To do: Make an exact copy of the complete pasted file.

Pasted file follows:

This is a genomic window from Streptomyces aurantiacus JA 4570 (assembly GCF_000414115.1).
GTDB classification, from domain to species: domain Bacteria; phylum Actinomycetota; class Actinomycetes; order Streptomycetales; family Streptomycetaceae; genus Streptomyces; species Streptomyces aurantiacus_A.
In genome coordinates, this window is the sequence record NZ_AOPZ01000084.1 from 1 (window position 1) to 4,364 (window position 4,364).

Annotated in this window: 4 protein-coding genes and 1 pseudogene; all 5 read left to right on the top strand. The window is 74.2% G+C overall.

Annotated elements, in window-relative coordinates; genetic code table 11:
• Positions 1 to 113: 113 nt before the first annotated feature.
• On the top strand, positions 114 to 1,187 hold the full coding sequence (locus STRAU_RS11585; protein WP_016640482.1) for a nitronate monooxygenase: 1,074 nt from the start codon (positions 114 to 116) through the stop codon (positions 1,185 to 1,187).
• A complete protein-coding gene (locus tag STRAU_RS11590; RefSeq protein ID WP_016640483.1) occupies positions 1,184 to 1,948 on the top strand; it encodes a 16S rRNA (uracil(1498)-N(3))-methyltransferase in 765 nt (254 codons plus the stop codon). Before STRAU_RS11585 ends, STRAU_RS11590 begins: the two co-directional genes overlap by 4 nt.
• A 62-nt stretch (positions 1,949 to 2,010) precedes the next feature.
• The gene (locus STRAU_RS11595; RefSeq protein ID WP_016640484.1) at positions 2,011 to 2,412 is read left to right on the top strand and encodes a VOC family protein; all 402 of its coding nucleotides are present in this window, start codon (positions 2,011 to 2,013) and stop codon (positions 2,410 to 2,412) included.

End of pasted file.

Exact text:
This is a genomic window from Streptomyces aurantiacus JA 4570 (assembly GCF_000414115.1).
GTDB classification, from domain to species: domain Bacteria; phylum Actinomycetota; class Actinomycetes; order Streptomycetales; family Streptomycetaceae; genus Streptomyces; species Streptomyces aurantiacus_A.
In genome coordinates, this window is the sequence record NZ_AOPZ01000084.1 from 1 (window position 1) to 4,364 (window position 4,364).

Annotated in this window: 4 protein-coding genes and 1 pseudogene; all 5 read left to right on the top strand. The window is 74.2% G+C overall.

Annotated elements, in window-relative coordinates; genetic code table 11:
• Positions 1 to 113: 113 nt before the first annotated feature.
• On the top strand, positions 114 to 1,187 hold the full coding sequence (locus STRAU_RS11585; protein WP_016640482.1) for a nitronate monooxygenase: 1,074 nt from the start codon (positions 114 to 116) through the stop codon (positions 1,185 to 1,187).
• A complete protein-coding gene (locus tag STRAU_RS11590; RefSeq protein ID WP_016640483.1) occupies positions 1,184 to 1,948 on the top strand; it encodes a 16S rRNA (uracil(1498)-N(3))-methyltransferase in 765 nt (254 codons plus the stop codon). Before STRAU_RS11585 ends, STRAU_RS11590 begins: the two co-directional genes overlap by 4 nt.
• A 62-nt stretch (positions 1,949 to 2,010) precedes the next feature.
• The gene (locus STRAU_RS11595; RefSeq protein ID WP_016640484.1) at positions 2,011 to 2,412 is read left to right on the top strand and encodes a VOC family protein; all 402 of its coding nucleotides are present in this window, start codon (positions 2,011 to 2,013) and stop codon (positions 2,410 to 2,412) included.